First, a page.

How a small-town enterprise delivers “worldwide” services: a case from the music production industry


  • Tone Vold Inland Norway University of Applied Sciences
  • Ole Jørgen Ranglund Inland Norway University of Applied Sciences, Rena, Norway
  • Svein Bergum Inland Norway University of Applied Sciences, Lillehammer, Norway
  • Carl-Henrik Wahl Inland Norway University of Applied Sciences, Rena, Norway
  • Hanne Marit Haave Inland Norway University of Applied Sciences, Rena, Norway
  • Linda V. Kiønig Inland Norway University of Applied Sciences, Rena, Norway



innovation, entrepreneurial behaviour, music production camps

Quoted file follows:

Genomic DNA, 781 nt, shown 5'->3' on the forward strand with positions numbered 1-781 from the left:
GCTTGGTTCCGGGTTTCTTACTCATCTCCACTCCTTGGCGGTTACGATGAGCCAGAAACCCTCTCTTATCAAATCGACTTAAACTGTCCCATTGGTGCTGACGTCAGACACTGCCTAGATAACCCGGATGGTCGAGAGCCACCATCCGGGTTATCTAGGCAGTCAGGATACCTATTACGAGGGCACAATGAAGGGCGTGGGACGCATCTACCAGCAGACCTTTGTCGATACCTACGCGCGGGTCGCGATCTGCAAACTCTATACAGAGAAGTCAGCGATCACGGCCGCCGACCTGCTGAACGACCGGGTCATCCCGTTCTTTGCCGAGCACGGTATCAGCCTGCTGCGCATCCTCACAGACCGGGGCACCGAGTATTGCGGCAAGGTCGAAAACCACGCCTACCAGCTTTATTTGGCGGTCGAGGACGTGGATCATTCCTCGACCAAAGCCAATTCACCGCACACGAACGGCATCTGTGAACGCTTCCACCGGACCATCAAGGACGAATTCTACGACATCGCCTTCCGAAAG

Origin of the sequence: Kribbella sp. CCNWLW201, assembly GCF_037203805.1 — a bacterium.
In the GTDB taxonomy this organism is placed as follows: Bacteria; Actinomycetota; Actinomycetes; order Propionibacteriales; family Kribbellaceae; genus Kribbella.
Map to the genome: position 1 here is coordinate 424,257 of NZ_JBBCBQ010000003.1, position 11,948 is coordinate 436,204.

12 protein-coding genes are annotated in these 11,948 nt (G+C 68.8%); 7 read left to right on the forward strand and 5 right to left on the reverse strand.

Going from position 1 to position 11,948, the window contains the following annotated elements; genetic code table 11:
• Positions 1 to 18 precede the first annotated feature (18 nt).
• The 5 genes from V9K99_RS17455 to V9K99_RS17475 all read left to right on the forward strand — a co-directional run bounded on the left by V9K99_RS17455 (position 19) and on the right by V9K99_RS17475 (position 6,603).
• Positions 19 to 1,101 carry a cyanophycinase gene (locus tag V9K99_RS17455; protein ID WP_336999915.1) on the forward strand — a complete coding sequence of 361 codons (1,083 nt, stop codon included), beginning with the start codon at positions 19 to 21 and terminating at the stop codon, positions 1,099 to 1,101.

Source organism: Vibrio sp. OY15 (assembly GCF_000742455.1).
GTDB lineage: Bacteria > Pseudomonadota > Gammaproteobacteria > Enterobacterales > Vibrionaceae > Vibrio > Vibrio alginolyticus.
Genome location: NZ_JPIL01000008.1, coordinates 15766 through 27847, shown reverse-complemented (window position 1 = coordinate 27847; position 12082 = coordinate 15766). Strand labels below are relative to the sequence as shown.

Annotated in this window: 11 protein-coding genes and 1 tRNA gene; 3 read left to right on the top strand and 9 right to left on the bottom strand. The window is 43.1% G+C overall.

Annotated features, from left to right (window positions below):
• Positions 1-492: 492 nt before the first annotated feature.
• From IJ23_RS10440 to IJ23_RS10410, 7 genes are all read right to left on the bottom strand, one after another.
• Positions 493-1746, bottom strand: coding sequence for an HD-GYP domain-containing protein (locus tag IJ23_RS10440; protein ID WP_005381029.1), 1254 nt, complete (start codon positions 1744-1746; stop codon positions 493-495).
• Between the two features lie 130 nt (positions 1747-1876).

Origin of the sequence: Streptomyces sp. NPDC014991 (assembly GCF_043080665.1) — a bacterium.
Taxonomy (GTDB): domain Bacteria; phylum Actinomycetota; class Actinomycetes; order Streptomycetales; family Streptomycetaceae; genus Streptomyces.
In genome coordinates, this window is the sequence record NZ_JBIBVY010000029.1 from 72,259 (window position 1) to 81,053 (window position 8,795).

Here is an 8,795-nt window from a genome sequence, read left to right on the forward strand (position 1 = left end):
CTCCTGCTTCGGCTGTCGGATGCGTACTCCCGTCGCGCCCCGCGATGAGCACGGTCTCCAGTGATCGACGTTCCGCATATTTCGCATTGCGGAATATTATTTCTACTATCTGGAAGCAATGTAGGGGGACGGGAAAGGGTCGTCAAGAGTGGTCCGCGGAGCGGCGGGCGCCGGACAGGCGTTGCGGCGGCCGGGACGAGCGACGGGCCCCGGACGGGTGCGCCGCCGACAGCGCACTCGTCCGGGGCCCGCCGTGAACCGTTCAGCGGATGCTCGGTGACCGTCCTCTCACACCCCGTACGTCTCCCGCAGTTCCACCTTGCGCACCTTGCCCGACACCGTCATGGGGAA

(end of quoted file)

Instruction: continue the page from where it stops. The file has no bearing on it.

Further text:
In Rena, a small town (approx. 2,500 inhabitants) in a small municipality (approx. 5,000 inhabitants), there is a rather small enterprise that has not only had a national impact, but also attracts international attention. The company has specialized in music production and developing singer/songwriters and are running a substantial number of “music camps” that are sessions lasting either a weekend or a week with different themes. With increasingly better equipment accessible to “everyone” and digital platforms with short access to the public, the competition regarding being spotted on the different music apps is high and increasing rapidly. In our paper, we have investigated how this company has made a living out of facilitating for the development of music. We have used qualitative methods, and primarily focussed on in-depth interviews with the employees and participants, as well as observations during sessions. Our results show that not only their business model, but also the structure and facilitation, is vital for developing products that may be published. The structure and facilitation have been developed over some time. During this time, the founder and colleagues have shown exceptional learning abilities, and not only developed as music producers, but also as facilitators. We have found some explanations for this success, not only from theory on innovation and entrepreneurship, but also in theory on Positive Deviance, which we will present in the paper. The combination of these directions has provided a richer understanding of how this small-town company has a worldwide customer database. The innovation capacity of the company has supported the development of the organization as they have been able to utilize their dynamic skills, hired staff with complimentary skills and through a leadership and management style managed to engage the staff by involving and including them in the strategic development of the organization and what they offer their customers. Their ability to attract and develop competency and their professionalism have contributed towards turning potential disadvantages to a part of what they offer the customers as a support and positive means to finish or enhance their products.